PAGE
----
The biggest reason they attend is to raise awareness and help you really feel informed about what their organisation does, so that you know you’re applying to the right people. Jen from Siemens said “We really want to listen and help students and graduates to make the right choice for them”. Katherine from PwC added “We know students and graduates can be nervous – we were the same when we were students! We’re not there to grill them about what they don’t know, but we want to help and give insight from an informed perspective”.
How should you approach an employer?
The first thing they all said was that it helps to do some preparation in advance. You could start by saying “I read about … on your website, could you maybe tell me more about it?”. Katherine said “Those who have prepared well really, really impress. It’s inspiring when a student has prepped some questions and is using the fair to find out more”. Employers usually send a range of staff, so it also helps to ask what kind of background they have – are they a graduate trainee, or one of the recruiters?
But I haven’t prepared!
Don’t worry – employers are also hoping to catch your interest on the day. All of our regulars admired graduates who are upfront about it, and are bold enough to say “I didn’t know you offered graduate programmes, can you tell me more about…?” As Jen pointed out, nobody gets black marks for not knowing.
How should I end things?
Unfortunately, most employers won’t take business cards or CVs. However, you can show your interest by taking a “what next?” approach. Ask how you can find out more, or if they’re holding any other events. Lots of recruiters have a mailing list, so you can leave your name with them to get more details.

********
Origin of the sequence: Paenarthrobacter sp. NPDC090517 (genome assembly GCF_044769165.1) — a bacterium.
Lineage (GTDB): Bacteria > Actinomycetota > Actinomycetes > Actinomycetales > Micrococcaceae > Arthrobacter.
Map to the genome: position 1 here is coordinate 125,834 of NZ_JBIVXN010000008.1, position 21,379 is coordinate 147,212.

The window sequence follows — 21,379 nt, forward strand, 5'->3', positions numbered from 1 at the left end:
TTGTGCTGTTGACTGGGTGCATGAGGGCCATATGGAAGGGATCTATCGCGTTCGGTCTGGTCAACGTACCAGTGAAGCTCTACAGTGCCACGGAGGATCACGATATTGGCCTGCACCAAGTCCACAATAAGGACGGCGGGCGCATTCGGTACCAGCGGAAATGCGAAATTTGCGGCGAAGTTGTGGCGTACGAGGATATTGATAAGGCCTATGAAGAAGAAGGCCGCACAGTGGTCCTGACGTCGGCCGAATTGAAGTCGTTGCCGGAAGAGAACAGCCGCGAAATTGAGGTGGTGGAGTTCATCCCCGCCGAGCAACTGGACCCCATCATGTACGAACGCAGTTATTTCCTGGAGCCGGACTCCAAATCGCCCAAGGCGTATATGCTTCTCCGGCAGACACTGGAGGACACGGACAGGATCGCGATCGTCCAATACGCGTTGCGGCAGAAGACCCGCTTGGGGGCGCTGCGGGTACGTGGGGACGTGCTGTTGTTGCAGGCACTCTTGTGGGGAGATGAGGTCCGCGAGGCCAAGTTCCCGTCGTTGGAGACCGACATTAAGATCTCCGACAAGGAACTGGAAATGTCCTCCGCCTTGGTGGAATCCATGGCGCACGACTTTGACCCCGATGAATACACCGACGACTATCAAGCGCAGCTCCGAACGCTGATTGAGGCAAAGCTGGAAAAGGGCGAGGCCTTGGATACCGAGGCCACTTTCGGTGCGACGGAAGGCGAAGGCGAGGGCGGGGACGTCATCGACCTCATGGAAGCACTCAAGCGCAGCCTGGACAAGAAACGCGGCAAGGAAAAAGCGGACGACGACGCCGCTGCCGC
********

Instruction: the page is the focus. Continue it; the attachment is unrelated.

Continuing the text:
Top tips – employment fairs do’s and don’ts
- Dress appropriately. The employers will be suited and booted, but they don’t expect you to be. It’s not a good idea to come in shorts and flip flops, or towering heels and a mini-skirt. “Smart jeans and a t-shirt are fine – it’s what you say that’s more important”.
- Prepare questions if possible – it will help you to deal with nerves if nothing else. Ask things that you can’t find out from the website, perhaps about what day-to-day life is like, or whether they offer community projects.
- Speak to different staff from the companies that really interest you – they normally send a range.
- Keep an open mind – there might be companies you’ve never heard of which have great opportunities; companies you think you know might challenge your expectations about their culture and what they do; and some companies might offer roles that you don’t expect. Check the fair guide online or on the day to see what they offer.
- Come with a notebook – it will help you stand out by looking keen, and help you to remember their advice come application time!
- There was only one real don’t: don’t just grab the freebies and run! Stay and have a chat instead – they know where you’re coming from and are really keen to talk!
Come along and try out your networking skills with us at JobFest on Monday – full fair details, including an exhibitor list, are available on our events pages.